These may become the book clubs of the new millennium. Invite a group of friends and neighbors for a gathering at which each person brings small furniture pieces, accessories, books or any other household goods they no longer want. One person’s trash is another’s treasure, as everyone trades items. In the end, each person ends up with new things for their home. And you can donate anything unclaimed to a thrift store.

Just keep it

Here’s a tip that might blow your mind. It might be more eco-friendly to keep something you already own that wasn’t eco-friendly in the first place than to replace it with something that is eco-friendly. For example, you might have some carpeting in your home that doesn’t contain a single sustainable fiber, so is it better for the environment to tear it out and install sustainable bamboo flooring? Not necessarily, if that carpeting is going to end up in landfill. Don’t start replacing everything in your home with eco-friendly alternatives. By doing absolutely nothing, you might just be saving the environment. 

Jonathan Fong is the author of “Walls That Wow,” “Flowers That Wow” and “Parties That Wow,” and host of “Style With a Smile” on YouTube. You can see more of his do-it-yourself projects at

Professional tips on clearing clutter and getting organized


There’s a post that’s going around Facebook right now about how creative people have messier workspaces. That certainly fits me. I would show you a picture of the desk I’m typing at right now, but it would ruin your image of me as the consummate style guru. (OK, that may not be your image of me, but let’s move on.)

And don’t even get me started on my closet. It is so packed with clothes, that I can squeeze a shirt in there — without a hanger. Feeling I needed some professional help to get rid of my clutter and get more organized, I consulted with Christel Ferguson of Space to Love, a Los Angeles-based interior decorating firm that specializes in organization and decluttering (” target=”_blank”>jonathanfongstyle.com.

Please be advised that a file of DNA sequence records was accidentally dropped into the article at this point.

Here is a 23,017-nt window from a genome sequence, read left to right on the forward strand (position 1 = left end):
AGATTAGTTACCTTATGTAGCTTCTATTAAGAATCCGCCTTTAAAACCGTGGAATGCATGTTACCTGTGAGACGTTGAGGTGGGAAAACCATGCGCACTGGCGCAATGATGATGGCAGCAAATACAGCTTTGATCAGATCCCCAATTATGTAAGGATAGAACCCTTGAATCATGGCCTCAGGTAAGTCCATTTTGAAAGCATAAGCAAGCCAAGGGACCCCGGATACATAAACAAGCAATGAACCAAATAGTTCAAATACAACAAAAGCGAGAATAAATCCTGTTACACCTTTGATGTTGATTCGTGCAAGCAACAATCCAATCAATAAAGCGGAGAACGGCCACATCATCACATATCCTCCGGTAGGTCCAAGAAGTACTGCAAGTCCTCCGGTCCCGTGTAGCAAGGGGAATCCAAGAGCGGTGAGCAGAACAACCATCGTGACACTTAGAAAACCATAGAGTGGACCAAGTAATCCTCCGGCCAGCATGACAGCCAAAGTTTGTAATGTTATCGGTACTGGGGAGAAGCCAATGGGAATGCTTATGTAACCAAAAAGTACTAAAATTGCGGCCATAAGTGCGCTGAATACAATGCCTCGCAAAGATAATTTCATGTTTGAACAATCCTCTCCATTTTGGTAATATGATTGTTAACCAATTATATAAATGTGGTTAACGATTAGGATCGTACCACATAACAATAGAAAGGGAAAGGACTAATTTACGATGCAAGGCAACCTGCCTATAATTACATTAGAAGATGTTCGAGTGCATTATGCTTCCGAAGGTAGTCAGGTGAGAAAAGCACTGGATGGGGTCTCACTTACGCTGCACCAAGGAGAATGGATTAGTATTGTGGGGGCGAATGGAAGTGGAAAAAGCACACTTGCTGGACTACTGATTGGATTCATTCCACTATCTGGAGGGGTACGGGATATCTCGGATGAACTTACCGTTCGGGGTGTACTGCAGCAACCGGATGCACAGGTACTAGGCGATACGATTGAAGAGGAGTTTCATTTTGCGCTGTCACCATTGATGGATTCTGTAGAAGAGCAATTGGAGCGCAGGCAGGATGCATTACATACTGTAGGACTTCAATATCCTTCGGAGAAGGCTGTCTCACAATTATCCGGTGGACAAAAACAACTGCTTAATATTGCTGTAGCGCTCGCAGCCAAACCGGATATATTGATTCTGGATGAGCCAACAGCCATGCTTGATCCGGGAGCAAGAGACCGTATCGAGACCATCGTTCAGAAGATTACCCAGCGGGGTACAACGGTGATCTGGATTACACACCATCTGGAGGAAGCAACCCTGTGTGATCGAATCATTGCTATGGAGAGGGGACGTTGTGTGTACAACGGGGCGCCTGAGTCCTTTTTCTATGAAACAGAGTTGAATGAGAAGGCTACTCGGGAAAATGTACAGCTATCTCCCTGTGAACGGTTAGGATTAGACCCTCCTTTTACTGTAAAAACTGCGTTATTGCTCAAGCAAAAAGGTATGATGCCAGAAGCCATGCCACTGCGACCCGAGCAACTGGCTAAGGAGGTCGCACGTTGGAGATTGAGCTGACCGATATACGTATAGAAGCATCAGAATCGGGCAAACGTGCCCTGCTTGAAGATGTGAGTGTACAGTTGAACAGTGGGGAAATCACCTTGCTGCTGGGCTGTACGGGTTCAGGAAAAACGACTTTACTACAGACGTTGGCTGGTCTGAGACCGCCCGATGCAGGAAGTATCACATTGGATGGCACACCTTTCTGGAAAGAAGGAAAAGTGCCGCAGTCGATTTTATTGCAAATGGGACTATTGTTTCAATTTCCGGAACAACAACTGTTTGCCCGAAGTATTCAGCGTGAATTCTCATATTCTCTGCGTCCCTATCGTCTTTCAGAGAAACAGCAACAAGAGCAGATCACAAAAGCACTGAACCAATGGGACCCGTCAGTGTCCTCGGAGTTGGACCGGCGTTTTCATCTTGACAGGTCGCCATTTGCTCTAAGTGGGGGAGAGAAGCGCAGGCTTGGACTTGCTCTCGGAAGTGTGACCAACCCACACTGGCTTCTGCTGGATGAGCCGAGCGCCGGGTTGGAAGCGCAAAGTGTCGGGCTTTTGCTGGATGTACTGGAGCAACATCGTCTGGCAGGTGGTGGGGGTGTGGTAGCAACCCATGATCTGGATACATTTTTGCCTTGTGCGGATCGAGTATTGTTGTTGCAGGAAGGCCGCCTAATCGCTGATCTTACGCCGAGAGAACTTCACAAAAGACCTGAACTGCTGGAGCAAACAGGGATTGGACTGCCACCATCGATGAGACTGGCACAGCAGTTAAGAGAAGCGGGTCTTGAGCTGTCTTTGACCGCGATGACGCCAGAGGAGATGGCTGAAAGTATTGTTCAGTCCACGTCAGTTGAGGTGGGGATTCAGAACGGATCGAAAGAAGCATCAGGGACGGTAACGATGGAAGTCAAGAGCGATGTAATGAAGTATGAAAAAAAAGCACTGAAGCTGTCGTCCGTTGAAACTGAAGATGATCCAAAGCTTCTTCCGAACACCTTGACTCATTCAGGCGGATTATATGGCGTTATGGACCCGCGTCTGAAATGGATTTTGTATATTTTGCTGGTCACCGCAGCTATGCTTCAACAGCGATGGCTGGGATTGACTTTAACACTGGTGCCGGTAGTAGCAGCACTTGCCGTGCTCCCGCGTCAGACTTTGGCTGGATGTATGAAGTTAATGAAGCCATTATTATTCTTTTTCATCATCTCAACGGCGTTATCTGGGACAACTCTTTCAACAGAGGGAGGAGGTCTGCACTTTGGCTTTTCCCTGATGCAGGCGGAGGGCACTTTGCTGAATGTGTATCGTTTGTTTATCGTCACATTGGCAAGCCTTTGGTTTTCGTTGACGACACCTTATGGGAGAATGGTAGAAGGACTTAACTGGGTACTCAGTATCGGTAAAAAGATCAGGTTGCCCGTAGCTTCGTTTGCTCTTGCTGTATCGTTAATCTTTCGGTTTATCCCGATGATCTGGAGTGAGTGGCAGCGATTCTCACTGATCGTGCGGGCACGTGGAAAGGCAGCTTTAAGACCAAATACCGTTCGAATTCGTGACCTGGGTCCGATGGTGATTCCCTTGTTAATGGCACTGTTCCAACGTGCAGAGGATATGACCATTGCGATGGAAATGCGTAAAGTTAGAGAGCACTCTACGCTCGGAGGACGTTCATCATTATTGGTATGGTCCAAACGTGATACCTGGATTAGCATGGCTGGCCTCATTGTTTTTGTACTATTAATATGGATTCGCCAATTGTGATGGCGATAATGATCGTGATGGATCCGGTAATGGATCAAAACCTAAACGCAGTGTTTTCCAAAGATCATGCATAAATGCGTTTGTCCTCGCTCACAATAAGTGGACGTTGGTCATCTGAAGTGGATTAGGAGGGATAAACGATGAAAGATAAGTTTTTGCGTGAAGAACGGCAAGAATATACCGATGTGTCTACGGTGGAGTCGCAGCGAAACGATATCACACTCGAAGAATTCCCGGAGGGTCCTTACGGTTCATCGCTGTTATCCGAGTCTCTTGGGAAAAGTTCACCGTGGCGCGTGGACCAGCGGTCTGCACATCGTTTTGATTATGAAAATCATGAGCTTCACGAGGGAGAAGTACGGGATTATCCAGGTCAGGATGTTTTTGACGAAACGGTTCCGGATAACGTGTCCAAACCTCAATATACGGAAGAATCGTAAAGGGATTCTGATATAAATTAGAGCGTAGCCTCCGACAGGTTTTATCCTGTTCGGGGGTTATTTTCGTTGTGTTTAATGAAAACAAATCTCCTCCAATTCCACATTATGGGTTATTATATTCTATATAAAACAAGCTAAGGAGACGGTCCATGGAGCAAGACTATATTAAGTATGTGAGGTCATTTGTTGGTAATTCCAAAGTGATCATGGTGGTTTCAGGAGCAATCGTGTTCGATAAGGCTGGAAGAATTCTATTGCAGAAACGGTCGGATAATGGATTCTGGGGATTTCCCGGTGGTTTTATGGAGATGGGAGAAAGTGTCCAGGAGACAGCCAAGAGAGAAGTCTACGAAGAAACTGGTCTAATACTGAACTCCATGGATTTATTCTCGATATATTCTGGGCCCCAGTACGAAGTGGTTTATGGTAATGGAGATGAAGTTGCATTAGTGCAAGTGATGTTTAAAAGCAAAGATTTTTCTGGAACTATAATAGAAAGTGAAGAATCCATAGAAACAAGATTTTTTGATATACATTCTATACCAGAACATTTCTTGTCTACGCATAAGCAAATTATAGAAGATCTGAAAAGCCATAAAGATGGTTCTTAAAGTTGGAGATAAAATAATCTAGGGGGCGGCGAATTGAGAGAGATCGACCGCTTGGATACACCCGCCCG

Typhoon Haiyan: How you can help


In response to the devastation wreaked on the Philippines by Typhoon Haiyan, which hit land on Nov. 8, killing thousands and obliterating whole towns and villages, The Jewish Federation of Greater Los Angeles has set up the Philippines Typhoon Relief Fund.

The solicitation for donations went live on Monday, Nov. 11, on the Federation website, jewishla.org, according to Mitch Hamerman, Federation’s senior vice president of communications and marketing.

The L.A. Federation’s response is only one example of local Jewry attempting to reach out to Filipinos suffering in the aftermath of the largest storm surge in modern history, despite the absence of a sizable Jewish population on the Southeast Asian island country. The American Jewish Joint Distribution Committee has already sent emergency teams, and the Israeli nonprofit IsraAID has dispatched a team of humanitarian workers. The L.A. Federation is working with both organizations.

“We know our community wants to take action in this time of crisis,” a statement issued by Federation said.

On Monday, members of Congregation B’nai David-Judea in Pico-Robertson received an email from Rabbi Yosef Kanefsky asking for donations to IsraAID.

“We're all aware of the horrible death and destruction that occurred in the Philippines over the weekend. There is a special connection, as you may know between the Philippines and the State of Israel,” Kanefsky wrote, emphasizing that members of the Filipino community often are the healthcare workers who care for elderly Israelis.

Israel’s reaction to the storm has been robust, with the Israel Defense Forces and Magen David Adom both promising aid. Israeli consul general in Los Angeles David Siegel estimated that “several hundred” people, representing the Israeli government and Israeli non-government organizations, may join the relief effort in the Philippines.